The active component of rosemary is rosmarinic acid. Rosemary can help with inflammation by acting as an antioxidant. Rosemary leaves may be brewed into a tea or used in meat, poultry, seafood, or vegetables to reap the rewards of this herb. You may also make bread or savory muffins out of them. If you use the whole sprig, just remember to cut off the woody stem before serving. Due to its delightful fragrant flavor, rosemary also boosts many soups.
Sage is another woody plant that contains rosmarinic acid. Because of its anti-oxidant properties, it has the same advantages and applications as rosemary for decreasing inflammation. Sage is most effective when taken as a tea or tincture. It may also be used as an essential oil, which can be diffused into the air, added to a hot bath, or mixed with a moisturizing lotion. Sage is also great in soups, stews, stuffing, and as a herb, butter spread over fish, vegetables, and potatoes.
The herb oregano also contains rosmarinic acid. Oregano’s aroma and anti-inflammatory and pain-killing anti-oxidant qualities come from this and other plant chemicals like terpenes. Fresh oregano has four times as many antioxidants as blueberries and over forty times as many as apples. While it is not recommended to consume too much oregano due to its toxicity, the anti-inflammatory qualities of oregano, and especially oregano essential oil, are considerably more concentrated. Eating oregano has far lower anti-inflammatory properties than eating a lot of apples or blueberries.
Inflammation has been related to various illnesses, including cardiovascular disease, cancer, Alzheimer’s, diabetes, and asthma. In this case, “prevention is better than treatment” since the use of the herbs mentioned below can help prevent inflammation in the first place. These herbs, and ginger in particular, are powerful anti-inflammatory foods, but they can’t do everything. A good diet, regular exercise, stress management, and adequate sleep are all important for warding off many illnesses.
Finally, if you are taking any medications that might interact unfavorably with herbal supplements, it is imperative that you discuss this with your doctor before beginning any herbal supplementation.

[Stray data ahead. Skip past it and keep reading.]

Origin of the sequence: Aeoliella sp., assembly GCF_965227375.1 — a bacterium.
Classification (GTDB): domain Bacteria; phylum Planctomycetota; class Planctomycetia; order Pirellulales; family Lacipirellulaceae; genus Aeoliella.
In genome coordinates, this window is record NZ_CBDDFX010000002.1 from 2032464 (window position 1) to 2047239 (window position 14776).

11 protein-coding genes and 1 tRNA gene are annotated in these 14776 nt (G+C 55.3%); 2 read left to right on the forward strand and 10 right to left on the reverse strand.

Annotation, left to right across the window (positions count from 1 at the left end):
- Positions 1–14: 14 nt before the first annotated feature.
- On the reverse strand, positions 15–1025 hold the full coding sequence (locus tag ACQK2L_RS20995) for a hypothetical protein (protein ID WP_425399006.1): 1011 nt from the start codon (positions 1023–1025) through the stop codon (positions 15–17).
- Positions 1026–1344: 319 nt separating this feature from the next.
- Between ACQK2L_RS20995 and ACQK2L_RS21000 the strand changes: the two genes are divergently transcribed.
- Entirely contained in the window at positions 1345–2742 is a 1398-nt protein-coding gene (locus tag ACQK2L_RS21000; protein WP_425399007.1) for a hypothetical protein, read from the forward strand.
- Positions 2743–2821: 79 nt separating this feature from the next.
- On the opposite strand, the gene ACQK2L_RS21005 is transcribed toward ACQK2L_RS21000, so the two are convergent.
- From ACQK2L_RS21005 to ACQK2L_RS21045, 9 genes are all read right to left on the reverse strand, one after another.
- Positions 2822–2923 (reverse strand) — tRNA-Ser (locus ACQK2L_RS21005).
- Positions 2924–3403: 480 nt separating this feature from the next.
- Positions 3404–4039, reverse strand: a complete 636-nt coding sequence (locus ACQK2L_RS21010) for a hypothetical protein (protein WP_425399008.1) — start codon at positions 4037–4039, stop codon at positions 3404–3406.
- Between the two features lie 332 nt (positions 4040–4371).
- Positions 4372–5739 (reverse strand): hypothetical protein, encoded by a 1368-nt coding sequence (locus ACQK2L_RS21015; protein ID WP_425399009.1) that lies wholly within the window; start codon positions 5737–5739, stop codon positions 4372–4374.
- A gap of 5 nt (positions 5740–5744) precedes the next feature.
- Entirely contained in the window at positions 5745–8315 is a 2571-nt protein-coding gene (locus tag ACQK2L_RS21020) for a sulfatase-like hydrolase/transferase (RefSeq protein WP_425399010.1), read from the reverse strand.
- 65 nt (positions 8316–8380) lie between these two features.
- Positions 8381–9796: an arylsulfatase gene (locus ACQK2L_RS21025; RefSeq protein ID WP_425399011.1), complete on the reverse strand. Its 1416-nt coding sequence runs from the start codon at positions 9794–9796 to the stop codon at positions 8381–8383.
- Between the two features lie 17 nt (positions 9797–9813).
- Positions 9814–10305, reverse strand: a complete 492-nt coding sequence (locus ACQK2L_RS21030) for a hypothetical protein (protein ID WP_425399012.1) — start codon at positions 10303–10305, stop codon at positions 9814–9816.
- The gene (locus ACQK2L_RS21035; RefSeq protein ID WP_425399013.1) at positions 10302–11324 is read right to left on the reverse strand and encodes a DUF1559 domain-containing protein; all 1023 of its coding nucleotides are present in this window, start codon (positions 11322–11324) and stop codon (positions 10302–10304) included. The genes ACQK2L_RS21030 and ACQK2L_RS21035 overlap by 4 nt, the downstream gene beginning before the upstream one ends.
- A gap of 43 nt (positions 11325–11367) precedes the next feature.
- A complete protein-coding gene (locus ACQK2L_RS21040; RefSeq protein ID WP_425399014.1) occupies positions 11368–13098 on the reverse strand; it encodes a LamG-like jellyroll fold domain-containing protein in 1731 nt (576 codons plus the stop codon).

- Chronic Inflammation https://www.ncbi.nlm.nih.gov/books/NBK493173/
- Eating the Rainbow — Is It Useful and Should You Try It? https://www.healthline.com/nutrition/eat-the-rainbow
- Herb https://www.merriam-webster.com/dictionary/herb
- Anti-inflammatory Properties of Curcumin, a Major Constituent of Curcuma longa: A Review of Preclinical and Clinical Research https://www.premiumcertified.com/images/turmeric/TurmericStudy2.pdf
- The Role of Inflammation in Depression and Fatigue https://www.ncbi.nlm.nih.gov/pmc/articles/PMC6658985/
- Anti-Inflammatory Effects of Curcumin in the Inflammatory Diseases: Status, Limitations and Countermeasures https://www.ncbi.nlm.nih.gov/pmc/articles/PMC8572027/#!po=6.250002
- The amazing and mighty ginger https://www.ncbi.nlm.nih.gov/books/NBK92775/
- Arthritis https://www.nhs.uk/conditions/arthritis/
- Osteoarthritis https://www.cdc.gov/arthritis/basics/osteoarthritis.htm
- Rheumatic Diseases and Pain https://www.cdc.gov/arthritis/communications/features/rheumatic-diseases-and-pain.html
- Therapeutic effects of rosemary (Rosmarinus officinalis L.) and its active constituents on nervous system disorders https://www.ncbi.nlm.nih.gov/pmc/articles/PMC7491497/
- How sleep deprivation can cause inflammation https://www.health.harvard.edu/sleep/how-sleep-deprivation-can-cause-inflammation
- The Interplay Between Stress, Inflammation, and Emotional Attention: Relevance for Depression https://www.ncbi.nlm.nih.gov/pmc/articles/PMC6491771/
- Sage Benefits https://www.indigo-herbs.co.uk/natural-health-guide/benefits/sage
- Oregano https://www.webmd.com/vitamins-and-supplements/oregano-uses-and-risks
- 9 Benefits and Uses of Oregano Oil https://www.healthline.com/nutrition/9-oregano-oil-benefits-and-uses
- Inflammation https://my.clevelandclinic.org/health/symptoms/21660-inflammation